dispels the cat-pee myth

Monday, 2 September, 2013
Shante Hutton,
South Africa has 'the ability to make more styles of Sauvignon Blanc than any other country, even more than New Zealand, France and Chile,' were words that rang in the ears of those who attended the Old Mutual Trophy Awards feedback session this year. With this in mind, explored some of South Africa's wineries intent on displaying Sauvignon Blanc's uniqueness.
Green peppers, asparagus, cut grass and even cat wee are all adjectives known to describe Sauvignon Blancs. That overtly excessive green characteristic is known technically as methoxypyrazines - or just as pyrazines. But things are changing.

Eat @ Altydgedacht in Durbanville was the venue for a Sauvignon Blanc tasting presented by for some of South Africa's wine bloggers, writers and cellar masters, in order to dispel the pre-conceptions many have on the white variety and to experience the different styles South Africa has to offer.

The event began with guests receiving a glass of J.C le Roux Sauvignon Blanc sparkling wine and a chance to write down their initial thoughts on Sauvignon.

Guests were seated and introduced to a completely blind tasting, insomuch as nothing was revealed (i.e. vintage, winery, price etc) until the wine had been tasted and discussed. The format was informal and honesty was key – often one can get bewildered by the grandeur of events and the main focus is shifted.

The wines sampled were from varying regions and wine estates:
Shannon Vineyards 2013 (Elgin)
Steenberg 2012 (Constantia)
Marianne 2011 (Stellenbosch)
Adoro 2009 and 2010 (3 regions)
Stony Brook 2011 and 2012 (Elgin)
Quoin Rock 2011 and 2012 (Stellenbosch)
Altydgedacht 2013 and 2008 (Durbanville)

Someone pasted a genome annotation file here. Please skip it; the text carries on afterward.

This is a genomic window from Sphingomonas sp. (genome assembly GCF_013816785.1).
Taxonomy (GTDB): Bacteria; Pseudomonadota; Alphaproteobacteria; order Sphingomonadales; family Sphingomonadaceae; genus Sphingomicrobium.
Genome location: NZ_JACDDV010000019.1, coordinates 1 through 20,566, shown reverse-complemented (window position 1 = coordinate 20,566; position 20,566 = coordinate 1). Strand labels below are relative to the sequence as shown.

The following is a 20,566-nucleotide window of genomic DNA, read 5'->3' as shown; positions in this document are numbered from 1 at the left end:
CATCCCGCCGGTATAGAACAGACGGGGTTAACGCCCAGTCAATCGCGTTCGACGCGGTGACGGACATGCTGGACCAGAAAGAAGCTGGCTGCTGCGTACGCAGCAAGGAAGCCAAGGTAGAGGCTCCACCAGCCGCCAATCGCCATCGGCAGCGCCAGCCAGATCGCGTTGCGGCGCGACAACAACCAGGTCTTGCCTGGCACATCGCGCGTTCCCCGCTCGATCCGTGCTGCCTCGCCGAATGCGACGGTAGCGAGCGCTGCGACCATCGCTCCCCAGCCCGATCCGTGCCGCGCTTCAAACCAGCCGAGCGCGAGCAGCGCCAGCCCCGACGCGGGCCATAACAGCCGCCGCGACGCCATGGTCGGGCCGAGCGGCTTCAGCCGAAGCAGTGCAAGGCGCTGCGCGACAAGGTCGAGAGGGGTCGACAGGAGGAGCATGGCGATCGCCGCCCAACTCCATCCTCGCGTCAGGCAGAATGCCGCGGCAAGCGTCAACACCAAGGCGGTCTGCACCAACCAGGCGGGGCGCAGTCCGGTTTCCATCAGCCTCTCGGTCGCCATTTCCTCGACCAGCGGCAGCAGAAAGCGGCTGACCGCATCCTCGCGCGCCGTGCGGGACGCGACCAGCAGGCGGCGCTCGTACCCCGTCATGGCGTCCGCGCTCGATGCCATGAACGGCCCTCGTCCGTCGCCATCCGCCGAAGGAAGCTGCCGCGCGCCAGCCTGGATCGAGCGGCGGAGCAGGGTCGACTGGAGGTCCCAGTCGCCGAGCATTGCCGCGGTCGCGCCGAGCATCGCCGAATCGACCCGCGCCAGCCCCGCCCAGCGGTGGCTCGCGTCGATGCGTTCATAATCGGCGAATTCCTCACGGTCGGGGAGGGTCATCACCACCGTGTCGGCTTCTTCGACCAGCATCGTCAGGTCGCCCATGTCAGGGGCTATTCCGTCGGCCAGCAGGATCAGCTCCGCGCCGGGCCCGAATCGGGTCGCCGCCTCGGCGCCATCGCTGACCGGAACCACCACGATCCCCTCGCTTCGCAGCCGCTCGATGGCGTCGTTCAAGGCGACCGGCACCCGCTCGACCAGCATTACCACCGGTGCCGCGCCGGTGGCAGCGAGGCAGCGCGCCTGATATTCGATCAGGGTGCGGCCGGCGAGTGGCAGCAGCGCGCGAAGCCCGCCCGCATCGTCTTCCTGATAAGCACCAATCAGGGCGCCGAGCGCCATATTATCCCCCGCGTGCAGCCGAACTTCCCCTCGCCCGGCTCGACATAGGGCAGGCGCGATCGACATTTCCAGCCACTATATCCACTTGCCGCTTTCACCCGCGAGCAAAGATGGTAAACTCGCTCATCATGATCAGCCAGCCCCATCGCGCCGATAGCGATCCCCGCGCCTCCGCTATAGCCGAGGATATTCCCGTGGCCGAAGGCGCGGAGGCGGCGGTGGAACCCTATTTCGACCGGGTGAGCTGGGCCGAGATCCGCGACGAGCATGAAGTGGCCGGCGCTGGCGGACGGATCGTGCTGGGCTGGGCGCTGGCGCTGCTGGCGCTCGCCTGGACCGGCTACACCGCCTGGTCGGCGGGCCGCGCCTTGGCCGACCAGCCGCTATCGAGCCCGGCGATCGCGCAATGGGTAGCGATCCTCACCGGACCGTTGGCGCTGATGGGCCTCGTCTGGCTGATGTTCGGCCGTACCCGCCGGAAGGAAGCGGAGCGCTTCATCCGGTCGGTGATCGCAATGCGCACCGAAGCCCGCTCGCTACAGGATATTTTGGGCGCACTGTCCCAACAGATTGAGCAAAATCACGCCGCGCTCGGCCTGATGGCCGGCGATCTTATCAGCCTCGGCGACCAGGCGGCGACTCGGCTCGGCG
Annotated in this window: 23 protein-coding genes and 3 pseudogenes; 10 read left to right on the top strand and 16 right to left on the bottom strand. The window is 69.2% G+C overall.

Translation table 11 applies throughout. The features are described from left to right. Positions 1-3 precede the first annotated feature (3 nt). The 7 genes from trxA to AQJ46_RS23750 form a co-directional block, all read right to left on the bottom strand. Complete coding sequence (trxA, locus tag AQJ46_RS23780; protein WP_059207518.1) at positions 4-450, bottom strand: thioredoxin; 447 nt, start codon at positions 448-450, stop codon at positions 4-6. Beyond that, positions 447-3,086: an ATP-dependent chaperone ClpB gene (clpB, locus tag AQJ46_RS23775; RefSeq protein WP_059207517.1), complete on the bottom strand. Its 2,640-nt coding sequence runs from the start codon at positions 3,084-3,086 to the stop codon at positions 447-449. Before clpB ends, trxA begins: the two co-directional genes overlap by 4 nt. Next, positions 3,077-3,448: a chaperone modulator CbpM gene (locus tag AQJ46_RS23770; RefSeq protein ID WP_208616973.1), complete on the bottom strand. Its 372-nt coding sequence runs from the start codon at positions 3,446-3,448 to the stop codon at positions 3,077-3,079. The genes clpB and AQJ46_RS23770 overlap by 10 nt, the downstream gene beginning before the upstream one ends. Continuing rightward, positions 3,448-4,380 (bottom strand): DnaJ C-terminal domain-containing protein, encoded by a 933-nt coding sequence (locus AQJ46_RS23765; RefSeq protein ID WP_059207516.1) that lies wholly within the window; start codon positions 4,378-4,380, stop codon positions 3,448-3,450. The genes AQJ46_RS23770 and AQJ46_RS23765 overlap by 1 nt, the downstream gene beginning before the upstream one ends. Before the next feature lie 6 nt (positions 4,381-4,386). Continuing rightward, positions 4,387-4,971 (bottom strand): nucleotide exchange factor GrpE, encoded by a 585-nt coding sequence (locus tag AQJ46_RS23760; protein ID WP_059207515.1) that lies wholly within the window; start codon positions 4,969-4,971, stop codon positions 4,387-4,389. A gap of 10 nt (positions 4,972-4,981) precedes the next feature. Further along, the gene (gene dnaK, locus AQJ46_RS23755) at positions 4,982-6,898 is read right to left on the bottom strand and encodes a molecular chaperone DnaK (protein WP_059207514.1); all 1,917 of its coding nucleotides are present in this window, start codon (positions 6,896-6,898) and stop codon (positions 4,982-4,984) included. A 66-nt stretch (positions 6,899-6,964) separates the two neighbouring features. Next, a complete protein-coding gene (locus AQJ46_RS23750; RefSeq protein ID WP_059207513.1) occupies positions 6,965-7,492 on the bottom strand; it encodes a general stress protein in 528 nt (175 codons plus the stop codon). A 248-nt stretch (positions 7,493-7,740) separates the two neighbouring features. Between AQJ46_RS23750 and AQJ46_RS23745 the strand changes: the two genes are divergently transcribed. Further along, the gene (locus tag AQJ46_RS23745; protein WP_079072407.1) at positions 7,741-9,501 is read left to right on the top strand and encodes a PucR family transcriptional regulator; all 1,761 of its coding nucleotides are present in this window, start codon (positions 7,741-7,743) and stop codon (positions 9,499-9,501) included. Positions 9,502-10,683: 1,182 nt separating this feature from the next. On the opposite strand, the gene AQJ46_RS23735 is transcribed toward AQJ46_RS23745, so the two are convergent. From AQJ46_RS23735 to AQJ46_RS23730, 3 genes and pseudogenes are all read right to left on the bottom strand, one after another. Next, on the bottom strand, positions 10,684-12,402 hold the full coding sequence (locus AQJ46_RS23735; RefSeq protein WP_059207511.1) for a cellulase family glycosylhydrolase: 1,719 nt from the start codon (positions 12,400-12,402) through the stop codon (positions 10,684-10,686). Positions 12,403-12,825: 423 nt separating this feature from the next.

Nitida 2009 (Durbanville)
Mulderbosch Noble Late Harvest 2011 (Stellenbosch)
A varying degree of styles were present and we started with Shannon 2013 Sauvignon Blanc that exhibited a strong Granny Smith apple flavour common to Elgin. Steenberg's Sauvignon Blanc 2012 followed with those typical restrained flavours of Constantia.

Marianne 2011 and Altydgedacht's 2013 were similarly delicious with earthy yet subtle tones and hints of fruit.

Stony Brook showed how maturing a Sauvignon Blanc brings out a beautiful nutty characteristic that whilst delicate on the initial first taste, blossomed in the mouth offering citrus and a creamy finish. The same was found with Quoin Rock's Nicobar.

Nitida 2009 and Altydgedacht's 2008 showed how even the same region afforded different styles with Nitida's wine being grassy and herbacious and Altydgedacht's showing ripe and luscious fruit flavours.

Mulderbosch's sweet Sauvignon Blanc closed the tasting much to the amazement of those present - Noble Late Harvest's usually being the result of Chenin Blanc.

Perhaps one of the most notable comments of the day was "I think we need a general consensus in the wine industry that our wines are being sold too cheap." Indeed, Altydgedacht's 2013 blew us all away for a mere R60 and Stony Brook's Heart of the Lees (though discontinued now) is selling for R65 and was simply divine.

Following on from the tasting was a platter-style lunch of some of Eat @ Altydgedacht's country cuisine- Springbok pot pie and angelfish pate filled the gap.

I think we definitely moved away from the idea of Sauvignon Blanc being all acid and no depth.

Next time you are about to reach for the latest release of a Sauvignon Blanc, perhaps take the time to look for an older vintage or an unusual Savvy....unless of course you're at Altydgedacht.

See our photo album to view who was present and the rustic venue here

The next variety tasting will take place in November.

(View our September Spotlight feature here)